In Southern Herb Growing, by Madalene Hill and Gwen Barclay, thymes are described as falling into three broad groups: upright subshrubs 12 to 18 inches tall, creeping herbs up to 6 inches, and very flat creepers only 1 to 2 inches tall. The culinary thymes are in the upright subshrub category, and nearly all are cultivars of common thyme, T. vulgaris. Thus, English Thyme, which may also be called Common Thyme or Garden Thyme, or a special cultivar called Broadleaf English are all very closely related.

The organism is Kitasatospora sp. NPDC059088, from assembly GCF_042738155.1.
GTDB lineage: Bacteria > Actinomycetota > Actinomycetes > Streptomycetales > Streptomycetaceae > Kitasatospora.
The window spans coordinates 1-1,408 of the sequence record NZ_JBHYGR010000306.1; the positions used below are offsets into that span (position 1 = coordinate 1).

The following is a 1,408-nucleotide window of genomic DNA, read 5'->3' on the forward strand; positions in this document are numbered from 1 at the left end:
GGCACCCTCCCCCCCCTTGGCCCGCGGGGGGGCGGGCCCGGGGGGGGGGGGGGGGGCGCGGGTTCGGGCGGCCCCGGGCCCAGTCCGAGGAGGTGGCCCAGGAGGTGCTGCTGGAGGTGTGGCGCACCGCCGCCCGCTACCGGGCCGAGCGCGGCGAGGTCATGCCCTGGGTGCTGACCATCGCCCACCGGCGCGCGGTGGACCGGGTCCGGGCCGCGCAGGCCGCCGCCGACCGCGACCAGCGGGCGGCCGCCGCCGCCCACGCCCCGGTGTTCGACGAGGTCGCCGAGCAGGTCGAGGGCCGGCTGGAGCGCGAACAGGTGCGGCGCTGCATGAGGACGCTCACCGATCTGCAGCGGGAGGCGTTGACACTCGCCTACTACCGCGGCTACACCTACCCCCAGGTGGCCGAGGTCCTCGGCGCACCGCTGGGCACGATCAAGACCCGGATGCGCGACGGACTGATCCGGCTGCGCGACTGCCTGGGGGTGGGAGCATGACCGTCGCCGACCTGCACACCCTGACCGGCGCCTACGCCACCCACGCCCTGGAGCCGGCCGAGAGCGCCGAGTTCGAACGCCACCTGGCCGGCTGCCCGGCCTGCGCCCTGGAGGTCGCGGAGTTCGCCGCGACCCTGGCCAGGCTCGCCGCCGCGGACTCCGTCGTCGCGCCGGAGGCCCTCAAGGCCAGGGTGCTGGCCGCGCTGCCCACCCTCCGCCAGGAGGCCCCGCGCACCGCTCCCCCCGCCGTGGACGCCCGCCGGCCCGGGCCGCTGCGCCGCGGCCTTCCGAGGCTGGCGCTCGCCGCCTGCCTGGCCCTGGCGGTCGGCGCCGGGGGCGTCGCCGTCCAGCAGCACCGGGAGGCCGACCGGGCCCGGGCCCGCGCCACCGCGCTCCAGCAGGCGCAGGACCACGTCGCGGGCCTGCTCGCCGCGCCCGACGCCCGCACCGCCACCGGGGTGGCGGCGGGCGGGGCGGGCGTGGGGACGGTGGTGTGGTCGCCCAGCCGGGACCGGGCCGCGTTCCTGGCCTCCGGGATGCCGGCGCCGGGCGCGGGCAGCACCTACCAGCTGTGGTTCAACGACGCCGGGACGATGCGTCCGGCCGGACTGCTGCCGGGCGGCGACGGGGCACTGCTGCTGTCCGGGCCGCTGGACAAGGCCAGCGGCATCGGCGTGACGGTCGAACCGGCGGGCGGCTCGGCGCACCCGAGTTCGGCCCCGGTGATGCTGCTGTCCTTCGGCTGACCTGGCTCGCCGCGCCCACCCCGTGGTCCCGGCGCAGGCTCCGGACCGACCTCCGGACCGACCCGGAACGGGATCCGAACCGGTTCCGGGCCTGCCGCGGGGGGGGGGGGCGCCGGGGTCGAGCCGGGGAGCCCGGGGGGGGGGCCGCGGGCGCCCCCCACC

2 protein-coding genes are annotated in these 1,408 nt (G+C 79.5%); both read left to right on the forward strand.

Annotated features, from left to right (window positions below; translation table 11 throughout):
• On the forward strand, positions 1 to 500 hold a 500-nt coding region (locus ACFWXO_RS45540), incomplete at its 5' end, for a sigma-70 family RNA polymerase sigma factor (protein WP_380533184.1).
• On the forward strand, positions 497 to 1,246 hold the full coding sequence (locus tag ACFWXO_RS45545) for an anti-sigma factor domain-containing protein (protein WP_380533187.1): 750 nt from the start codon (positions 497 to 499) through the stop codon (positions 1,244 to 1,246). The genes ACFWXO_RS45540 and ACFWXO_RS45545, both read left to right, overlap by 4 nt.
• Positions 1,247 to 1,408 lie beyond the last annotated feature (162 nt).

With close to 400 varieties of thyme identified thus far, it must be noted that these little herbs are indeed notorious cross-pollinators, just like the mints, so new hybrids appear every year.
The English Thyme, however, is a favorite of cooks, along with narrow-leaf French, lemon, and winter thymes. Thymes in general like well-drained soil and plenty of sunshine, as well as great air circulation. The upright varieties are quite woody and can form considerable mounds in a few years. Light, regular pruning will keep the mound healthy — severe pruning in an effort to overcome woody stems almost always kills the plant entirely.
Thyme is one of the basic seasonings throughout the world’s cuisines. While its leaves are small, they have a strong flavor, and should be used sparingly.